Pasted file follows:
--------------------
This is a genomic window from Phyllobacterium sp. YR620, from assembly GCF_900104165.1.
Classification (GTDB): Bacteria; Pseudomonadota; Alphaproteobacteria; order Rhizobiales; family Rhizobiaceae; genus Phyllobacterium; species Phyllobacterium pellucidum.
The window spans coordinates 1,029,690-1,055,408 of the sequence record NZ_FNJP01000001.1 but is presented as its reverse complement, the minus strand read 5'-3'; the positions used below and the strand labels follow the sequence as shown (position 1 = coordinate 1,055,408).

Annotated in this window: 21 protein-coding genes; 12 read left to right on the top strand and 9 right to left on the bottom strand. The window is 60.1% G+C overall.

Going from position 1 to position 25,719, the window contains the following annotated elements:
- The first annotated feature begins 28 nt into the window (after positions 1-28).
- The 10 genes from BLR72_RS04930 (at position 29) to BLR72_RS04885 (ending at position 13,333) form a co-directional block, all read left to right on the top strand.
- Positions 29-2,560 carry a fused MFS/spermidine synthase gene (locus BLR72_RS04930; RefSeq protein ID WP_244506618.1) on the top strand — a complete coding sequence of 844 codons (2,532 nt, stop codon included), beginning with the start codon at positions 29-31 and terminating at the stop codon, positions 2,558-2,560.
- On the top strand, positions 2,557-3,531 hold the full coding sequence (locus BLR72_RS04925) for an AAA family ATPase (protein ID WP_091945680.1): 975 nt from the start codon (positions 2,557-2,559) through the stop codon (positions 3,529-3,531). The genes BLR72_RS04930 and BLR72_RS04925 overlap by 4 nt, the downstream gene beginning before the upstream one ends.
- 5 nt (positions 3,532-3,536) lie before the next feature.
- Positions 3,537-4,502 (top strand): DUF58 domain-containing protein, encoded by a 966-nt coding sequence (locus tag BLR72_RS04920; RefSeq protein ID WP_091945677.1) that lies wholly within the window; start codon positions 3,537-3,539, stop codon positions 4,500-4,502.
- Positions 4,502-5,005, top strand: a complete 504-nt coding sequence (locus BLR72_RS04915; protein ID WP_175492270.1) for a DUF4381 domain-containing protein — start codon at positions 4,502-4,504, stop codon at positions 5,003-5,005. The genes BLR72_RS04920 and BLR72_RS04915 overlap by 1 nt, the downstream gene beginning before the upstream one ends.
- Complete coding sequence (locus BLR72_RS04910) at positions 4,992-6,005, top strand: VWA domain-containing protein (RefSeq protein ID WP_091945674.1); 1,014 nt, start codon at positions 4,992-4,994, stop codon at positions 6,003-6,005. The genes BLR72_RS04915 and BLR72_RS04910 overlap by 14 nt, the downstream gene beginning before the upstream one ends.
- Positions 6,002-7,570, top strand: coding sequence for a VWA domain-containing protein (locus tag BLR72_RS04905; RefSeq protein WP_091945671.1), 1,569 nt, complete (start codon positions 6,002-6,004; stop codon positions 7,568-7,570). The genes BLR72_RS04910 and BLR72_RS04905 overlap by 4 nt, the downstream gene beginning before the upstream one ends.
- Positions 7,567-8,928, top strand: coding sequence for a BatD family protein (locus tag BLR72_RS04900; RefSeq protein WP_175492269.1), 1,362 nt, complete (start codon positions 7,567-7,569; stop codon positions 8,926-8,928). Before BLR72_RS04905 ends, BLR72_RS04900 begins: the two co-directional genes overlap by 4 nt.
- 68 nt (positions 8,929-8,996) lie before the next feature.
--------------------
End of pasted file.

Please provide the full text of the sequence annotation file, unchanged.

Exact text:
This is a genomic window from Phyllobacterium sp. YR620, from assembly GCF_900104165.1.
Classification (GTDB): Bacteria; Pseudomonadota; Alphaproteobacteria; order Rhizobiales; family Rhizobiaceae; genus Phyllobacterium; species Phyllobacterium pellucidum.
The window spans coordinates 1,029,690-1,055,408 of the sequence record NZ_FNJP01000001.1 but is presented as its reverse complement, the minus strand read 5'-3'; the positions used below and the strand labels follow the sequence as shown (position 1 = coordinate 1,055,408).

Annotated in this window: 21 protein-coding genes; 12 read left to right on the top strand and 9 right to left on the bottom strand. The window is 60.1% G+C overall.

Going from position 1 to position 25,719, the window contains the following annotated elements:
- The first annotated feature begins 28 nt into the window (after positions 1-28).
- The 10 genes from BLR72_RS04930 (at position 29) to BLR72_RS04885 (ending at position 13,333) form a co-directional block, all read left to right on the top strand.
- Positions 29-2,560 carry a fused MFS/spermidine synthase gene (locus BLR72_RS04930; RefSeq protein ID WP_244506618.1) on the top strand — a complete coding sequence of 844 codons (2,532 nt, stop codon included), beginning with the start codon at positions 29-31 and terminating at the stop codon, positions 2,558-2,560.
- On the top strand, positions 2,557-3,531 hold the full coding sequence (locus BLR72_RS04925) for an AAA family ATPase (protein ID WP_091945680.1): 975 nt from the start codon (positions 2,557-2,559) through the stop codon (positions 3,529-3,531). The genes BLR72_RS04930 and BLR72_RS04925 overlap by 4 nt, the downstream gene beginning before the upstream one ends.
- 5 nt (positions 3,532-3,536) lie before the next feature.
- Positions 3,537-4,502 (top strand): DUF58 domain-containing protein, encoded by a 966-nt coding sequence (locus tag BLR72_RS04920; RefSeq protein ID WP_091945677.1) that lies wholly within the window; start codon positions 3,537-3,539, stop codon positions 4,500-4,502.
- Positions 4,502-5,005, top strand: a complete 504-nt coding sequence (locus BLR72_RS04915; protein ID WP_175492270.1) for a DUF4381 domain-containing protein — start codon at positions 4,502-4,504, stop codon at positions 5,003-5,005. The genes BLR72_RS04920 and BLR72_RS04915 overlap by 1 nt, the downstream gene beginning before the upstream one ends.
- Complete coding sequence (locus BLR72_RS04910) at positions 4,992-6,005, top strand: VWA domain-containing protein (RefSeq protein ID WP_091945674.1); 1,014 nt, start codon at positions 4,992-4,994, stop codon at positions 6,003-6,005. The genes BLR72_RS04915 and BLR72_RS04910 overlap by 14 nt, the downstream gene beginning before the upstream one ends.
- Positions 6,002-7,570, top strand: coding sequence for a VWA domain-containing protein (locus tag BLR72_RS04905; RefSeq protein WP_091945671.1), 1,569 nt, complete (start codon positions 6,002-6,004; stop codon positions 7,568-7,570). The genes BLR72_RS04910 and BLR72_RS04905 overlap by 4 nt, the downstream gene beginning before the upstream one ends.
- Positions 7,567-8,928, top strand: coding sequence for a BatD family protein (locus tag BLR72_RS04900; RefSeq protein WP_175492269.1), 1,362 nt, complete (start codon positions 7,567-7,569; stop codon positions 8,926-8,928). Before BLR72_RS04905 ends, BLR72_RS04900 begins: the two co-directional genes overlap by 4 nt.
- 68 nt (positions 8,929-8,996) lie before the next feature.